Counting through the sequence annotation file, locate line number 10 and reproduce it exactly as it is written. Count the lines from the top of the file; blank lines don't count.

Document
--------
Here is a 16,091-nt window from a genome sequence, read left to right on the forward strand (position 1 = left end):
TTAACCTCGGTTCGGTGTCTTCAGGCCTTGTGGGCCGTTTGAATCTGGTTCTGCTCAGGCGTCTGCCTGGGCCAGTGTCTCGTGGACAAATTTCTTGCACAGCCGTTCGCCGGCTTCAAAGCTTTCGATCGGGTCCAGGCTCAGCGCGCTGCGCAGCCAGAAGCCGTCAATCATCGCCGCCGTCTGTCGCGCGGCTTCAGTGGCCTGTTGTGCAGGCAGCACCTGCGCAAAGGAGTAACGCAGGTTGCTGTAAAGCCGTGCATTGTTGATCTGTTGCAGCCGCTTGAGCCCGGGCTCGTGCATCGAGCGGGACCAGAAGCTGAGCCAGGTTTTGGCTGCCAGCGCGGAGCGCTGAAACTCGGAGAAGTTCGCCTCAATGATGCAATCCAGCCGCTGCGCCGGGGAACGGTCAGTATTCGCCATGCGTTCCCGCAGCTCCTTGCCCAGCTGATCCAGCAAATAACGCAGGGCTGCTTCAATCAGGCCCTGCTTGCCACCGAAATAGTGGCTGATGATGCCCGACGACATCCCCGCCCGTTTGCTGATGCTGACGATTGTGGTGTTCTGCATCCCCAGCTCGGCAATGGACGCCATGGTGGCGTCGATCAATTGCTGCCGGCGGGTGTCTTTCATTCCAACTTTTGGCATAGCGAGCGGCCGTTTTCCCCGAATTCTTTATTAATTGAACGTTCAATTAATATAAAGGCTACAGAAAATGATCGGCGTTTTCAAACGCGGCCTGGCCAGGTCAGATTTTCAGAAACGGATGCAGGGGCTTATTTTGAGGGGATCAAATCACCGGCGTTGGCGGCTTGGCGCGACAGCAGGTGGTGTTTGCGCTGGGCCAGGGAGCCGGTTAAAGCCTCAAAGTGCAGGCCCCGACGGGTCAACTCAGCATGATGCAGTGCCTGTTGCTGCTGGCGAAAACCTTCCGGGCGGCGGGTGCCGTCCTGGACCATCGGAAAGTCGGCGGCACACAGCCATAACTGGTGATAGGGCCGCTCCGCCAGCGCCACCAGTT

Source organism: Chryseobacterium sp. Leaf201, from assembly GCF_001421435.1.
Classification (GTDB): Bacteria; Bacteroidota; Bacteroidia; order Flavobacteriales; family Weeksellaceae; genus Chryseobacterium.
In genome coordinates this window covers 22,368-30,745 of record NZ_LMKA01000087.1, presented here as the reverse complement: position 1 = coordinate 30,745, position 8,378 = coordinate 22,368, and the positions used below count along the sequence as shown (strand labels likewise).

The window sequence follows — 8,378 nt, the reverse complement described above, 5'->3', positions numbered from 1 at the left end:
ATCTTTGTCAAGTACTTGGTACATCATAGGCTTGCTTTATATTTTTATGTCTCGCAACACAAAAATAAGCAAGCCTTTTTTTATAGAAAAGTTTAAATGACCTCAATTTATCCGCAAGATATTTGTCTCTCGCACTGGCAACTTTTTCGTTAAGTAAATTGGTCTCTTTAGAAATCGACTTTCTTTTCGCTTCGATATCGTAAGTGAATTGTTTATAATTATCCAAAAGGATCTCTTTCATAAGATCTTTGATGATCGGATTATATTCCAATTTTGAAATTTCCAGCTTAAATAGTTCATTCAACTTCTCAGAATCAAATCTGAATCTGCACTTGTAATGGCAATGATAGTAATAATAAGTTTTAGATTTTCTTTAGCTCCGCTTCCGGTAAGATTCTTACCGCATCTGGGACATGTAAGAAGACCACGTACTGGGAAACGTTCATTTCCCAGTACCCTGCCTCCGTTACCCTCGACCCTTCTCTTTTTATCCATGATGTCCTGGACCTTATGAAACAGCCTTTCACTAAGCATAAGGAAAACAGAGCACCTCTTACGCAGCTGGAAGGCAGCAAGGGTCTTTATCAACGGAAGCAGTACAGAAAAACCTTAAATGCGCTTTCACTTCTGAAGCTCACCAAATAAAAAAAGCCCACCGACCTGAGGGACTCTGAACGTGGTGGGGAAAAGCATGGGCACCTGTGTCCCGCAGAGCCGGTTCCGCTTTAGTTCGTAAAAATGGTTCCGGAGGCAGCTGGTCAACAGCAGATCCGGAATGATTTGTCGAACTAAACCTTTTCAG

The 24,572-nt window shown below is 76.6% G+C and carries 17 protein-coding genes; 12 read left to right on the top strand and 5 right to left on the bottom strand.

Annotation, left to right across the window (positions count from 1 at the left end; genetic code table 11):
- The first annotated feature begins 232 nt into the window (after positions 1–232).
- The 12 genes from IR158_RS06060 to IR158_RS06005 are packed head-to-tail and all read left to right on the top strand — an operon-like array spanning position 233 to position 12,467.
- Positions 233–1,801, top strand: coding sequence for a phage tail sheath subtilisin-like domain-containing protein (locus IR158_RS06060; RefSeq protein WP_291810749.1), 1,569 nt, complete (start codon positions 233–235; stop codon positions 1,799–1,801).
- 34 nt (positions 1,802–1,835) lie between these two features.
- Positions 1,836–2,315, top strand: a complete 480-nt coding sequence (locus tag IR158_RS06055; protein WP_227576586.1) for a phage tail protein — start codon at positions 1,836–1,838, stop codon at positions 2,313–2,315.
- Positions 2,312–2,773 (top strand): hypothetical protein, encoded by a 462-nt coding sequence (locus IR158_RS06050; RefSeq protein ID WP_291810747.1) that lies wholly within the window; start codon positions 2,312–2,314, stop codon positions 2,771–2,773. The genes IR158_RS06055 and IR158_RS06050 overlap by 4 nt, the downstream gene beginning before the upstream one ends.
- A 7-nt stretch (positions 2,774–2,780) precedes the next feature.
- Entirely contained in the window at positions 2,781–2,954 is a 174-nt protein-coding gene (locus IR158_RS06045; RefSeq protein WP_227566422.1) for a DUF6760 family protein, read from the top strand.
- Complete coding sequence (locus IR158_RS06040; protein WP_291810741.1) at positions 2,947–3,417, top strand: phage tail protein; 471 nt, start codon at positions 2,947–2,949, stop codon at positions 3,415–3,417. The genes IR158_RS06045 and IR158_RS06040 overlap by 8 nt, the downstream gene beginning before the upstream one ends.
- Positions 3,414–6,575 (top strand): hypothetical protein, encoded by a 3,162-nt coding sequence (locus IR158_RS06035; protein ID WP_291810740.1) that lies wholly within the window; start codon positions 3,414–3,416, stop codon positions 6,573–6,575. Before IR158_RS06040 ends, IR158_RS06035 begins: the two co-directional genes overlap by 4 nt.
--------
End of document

- The first annotated feature begins 232 nt into the window (after positions 1–232).